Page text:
Reviewed on 02/16/2018 | Details & Permalink

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The Clandestinauts

Tim Sievert. Uncivilized, $15.95 (232p) ISBN 978-1-941250-25-9

Giant bouncing eyeballs, monsters arising from spilled blood, goo-soaked warlocks, and deadpan transitions like “Meanwhile, back at the bloodbath” combine to create a disgustingly fun quest in the latest graphic novel from Sievert (That Salty Air). The Clandestinauts are a dungeoneering team seeking the Goblet of the Crimson Wizard, which takes them on a byzantine quest with so many layers, it could use its own Wikipedia page. Sievert builds a complex, Tolkienesque world, illustrated by cartoons as violent as Benjamin Marra’s and as silly as Sergio Aragonés’s. Distinctive character designs—such as the one-eyed Crimson Wizard and mummylike Ganglion—pop off the page, and Sievert gives every automaton and warlock, among the dozens of characters, memorable personality. The monochromatic color palette shifts with each scene, acting as a visual soundtrack to the mayhem and helping pace the narrative, which is parceled out in episodes of varying length. The simple color scheme also takes some of the queasiness out of the stabbings and bile puddles. Comics readers who enjoy sword and sorcery with a heaping helping of absurdity will get on board with this insane ride. (Jun.)

Reviewed on 02/16/2018 | Details & Permalink

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Black: Vol. 1

Kwanza Osajyefo, Tim Smith 3, Jamal Igle, and Robin Riggs. Black Mask, $19.99 trade paper (208p) ISBN 978-1-62875-186-4

Set up to deliver an activist twist on a familiar formula, this contemporary superhero saga begins when white police officers gun down a group of young black teens in Brooklyn’s Bed-Stuy neighborhood, taking them for the culprits of a robbery. “They patrol the places, but don’t know the faces,” a black detective narrates. Kareem Jenkins, a member of the group who’s shot and almost killed, wakes up in an ambulance as his body is transported from the scene. Escaping, he encounters the leader of the Project, a clandestine global organization where he learns that, throughout history, only black people manifest superpowers, the fear of which has been the root cause of societal oppression for centuries. Opposing the Project is the Mann Company, whose aim is to determine the genetic key granting these special abilities and provide it to white people in order to uphold white supremacy. Most of the story elements found in this conceit of a supernatural “genetic strain” have been codified for decades by Marvel Comics’ X-Men, in which mutants symbolize oppressed minorities. Though topical, the more direct social commentary in this story also gets ham-fisted, with the “Project” fighting “the Mann” (get it). The black-and-white art is standard fare for the genre, though the chapter openers rendered in red, black, and white silhouettes are striking. This first trade volume collects an ongoing series, which was launched with the support of a well-funded Kickstarter campaign in 2016. Given time to mature, hopefully future issues will deliver a more innovative story line to match the series’ laudable aims. (Jan.)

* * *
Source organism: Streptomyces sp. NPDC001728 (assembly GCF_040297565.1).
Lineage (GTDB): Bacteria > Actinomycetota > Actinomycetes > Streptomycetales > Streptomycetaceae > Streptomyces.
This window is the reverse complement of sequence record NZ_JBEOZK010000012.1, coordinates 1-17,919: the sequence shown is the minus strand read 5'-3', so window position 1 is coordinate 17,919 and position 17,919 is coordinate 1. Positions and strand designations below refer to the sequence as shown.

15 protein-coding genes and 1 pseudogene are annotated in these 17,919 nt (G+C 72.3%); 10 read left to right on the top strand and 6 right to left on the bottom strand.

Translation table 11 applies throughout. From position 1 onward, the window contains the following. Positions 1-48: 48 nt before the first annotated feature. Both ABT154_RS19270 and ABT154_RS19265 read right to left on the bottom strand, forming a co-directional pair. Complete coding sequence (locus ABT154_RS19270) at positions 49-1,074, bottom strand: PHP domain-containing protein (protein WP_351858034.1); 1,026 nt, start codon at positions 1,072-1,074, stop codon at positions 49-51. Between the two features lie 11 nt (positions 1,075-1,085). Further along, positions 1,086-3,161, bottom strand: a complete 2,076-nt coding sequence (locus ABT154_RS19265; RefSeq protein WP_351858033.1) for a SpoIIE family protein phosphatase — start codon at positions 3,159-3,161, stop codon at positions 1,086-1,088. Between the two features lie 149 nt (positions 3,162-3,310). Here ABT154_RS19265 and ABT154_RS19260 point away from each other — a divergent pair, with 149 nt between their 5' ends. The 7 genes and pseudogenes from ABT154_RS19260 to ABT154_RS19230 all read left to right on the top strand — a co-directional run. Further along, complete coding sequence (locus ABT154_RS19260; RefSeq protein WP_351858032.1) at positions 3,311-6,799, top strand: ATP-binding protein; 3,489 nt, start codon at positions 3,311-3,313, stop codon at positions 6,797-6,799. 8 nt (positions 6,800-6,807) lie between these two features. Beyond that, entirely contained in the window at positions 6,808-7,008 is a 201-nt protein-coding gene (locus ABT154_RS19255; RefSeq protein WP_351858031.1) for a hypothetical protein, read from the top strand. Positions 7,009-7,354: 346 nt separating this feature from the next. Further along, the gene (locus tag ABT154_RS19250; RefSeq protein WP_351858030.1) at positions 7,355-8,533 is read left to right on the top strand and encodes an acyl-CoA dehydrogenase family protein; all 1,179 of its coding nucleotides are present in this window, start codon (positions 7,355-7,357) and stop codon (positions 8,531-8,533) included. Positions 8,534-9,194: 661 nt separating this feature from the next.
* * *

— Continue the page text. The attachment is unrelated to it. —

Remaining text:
Reviewed on 02/16/2018 | Details & Permalink

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The Lost Fleet: Corsair

Jack Campbell and Andre Siregar. Titan, $16.99 trade paper (128p) ISBN 978-1-78585-299-2

Earth Alliance Capt. Michael Geary breaks out of an alien prisoner-of-war starship, aided by former adversary Destina Aragon, in this underwhelming first graphic novel based on Campbell’s popular series of prose military SF adventures. Commanding a team with both human Alliance and alien Syndic marines, Geary must mold them to work together for freedom. Their goal: hijack a Syndic battle cruiser and head for home. But can this uneasy collaboration among former enemies really work? This high-concept story has echoes of Battlestar Galactica and Star Trek: Voyager but is more akin to a Tom Clancy thriller in space, positioning military and technical details front and center at the cost of effective graphic novel storytelling. A briefing on a past battle, for example, is depicted with a flat-graphic computer simulation instead of a more visually arresting flashback. Character anatomy for both human and Syndicate commandos is consistently realistic, but images are static without a strong panel-to-panel flow, even in action-oriented battle sequences. Campbell’s multivolume novel series (summarized in the back of the book) offers a rich vein of characters and energy, but the visually unchallenging adaptation won’t convert newcomers. (Apr.)

Reviewed on 02/16/2018 | Details & Permalink